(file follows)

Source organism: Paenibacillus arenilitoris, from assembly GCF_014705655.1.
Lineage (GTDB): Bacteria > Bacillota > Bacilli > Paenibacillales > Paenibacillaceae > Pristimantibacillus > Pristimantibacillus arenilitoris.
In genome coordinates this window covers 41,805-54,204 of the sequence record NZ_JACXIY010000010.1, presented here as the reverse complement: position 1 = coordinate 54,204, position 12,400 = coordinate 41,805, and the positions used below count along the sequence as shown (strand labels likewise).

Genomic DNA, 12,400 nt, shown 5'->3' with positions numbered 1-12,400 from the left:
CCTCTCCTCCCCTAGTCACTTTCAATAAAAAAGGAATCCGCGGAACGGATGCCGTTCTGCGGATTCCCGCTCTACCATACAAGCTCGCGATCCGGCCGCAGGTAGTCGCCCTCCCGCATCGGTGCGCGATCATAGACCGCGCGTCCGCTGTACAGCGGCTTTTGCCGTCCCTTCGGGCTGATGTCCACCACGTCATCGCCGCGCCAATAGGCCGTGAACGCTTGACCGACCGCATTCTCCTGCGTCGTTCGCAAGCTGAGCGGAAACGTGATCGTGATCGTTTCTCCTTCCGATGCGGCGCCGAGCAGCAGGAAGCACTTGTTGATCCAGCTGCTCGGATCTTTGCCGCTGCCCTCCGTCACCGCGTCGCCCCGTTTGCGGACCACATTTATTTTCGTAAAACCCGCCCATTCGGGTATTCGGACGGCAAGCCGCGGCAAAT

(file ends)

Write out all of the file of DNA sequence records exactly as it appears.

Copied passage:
Source organism: Paenibacillus arenilitoris, from assembly GCF_014705655.1.
Lineage (GTDB): Bacteria > Bacillota > Bacilli > Paenibacillales > Paenibacillaceae > Pristimantibacillus > Pristimantibacillus arenilitoris.
In genome coordinates this window covers 41,805-54,204 of the sequence record NZ_JACXIY010000010.1, presented here as the reverse complement: position 1 = coordinate 54,204, position 12,400 = coordinate 41,805, and the positions used below count along the sequence as shown (strand labels likewise).

Genomic DNA, 12,400 nt, shown 5'->3' with positions numbered 1-12,400 from the left:
CCTCTCCTCCCCTAGTCACTTTCAATAAAAAAGGAATCCGCGGAACGGATGCCGTTCTGCGGATTCCCGCTCTACCATACAAGCTCGCGATCCGGCCGCAGGTAGTCGCCCTCCCGCATCGGTGCGCGATCATAGACCGCGCGTCCGCTGTACAGCGGCTTTTGCCGTCCCTTCGGGCTGATGTCCACCACGTCATCGCCGCGCCAATAGGCCGTGAACGCTTGACCGACCGCATTCTCCTGCGTCGTTCGCAAGCTGAGCGGAAACGTGATCGTGATCGTTTCTCCTTCCGATGCGGCGCCGAGCAGCAGGAAGCACTTGTTGATCCAGCTGCTCGGATCTTTGCCGCTGCCCTCCGTCACCGCGTCGCCCCGTTTGCGGACCACATTTATTTTCGTAAAACCCGCCCATTCGGGTATTCGGACGGCAAGCCGCGGCAAAT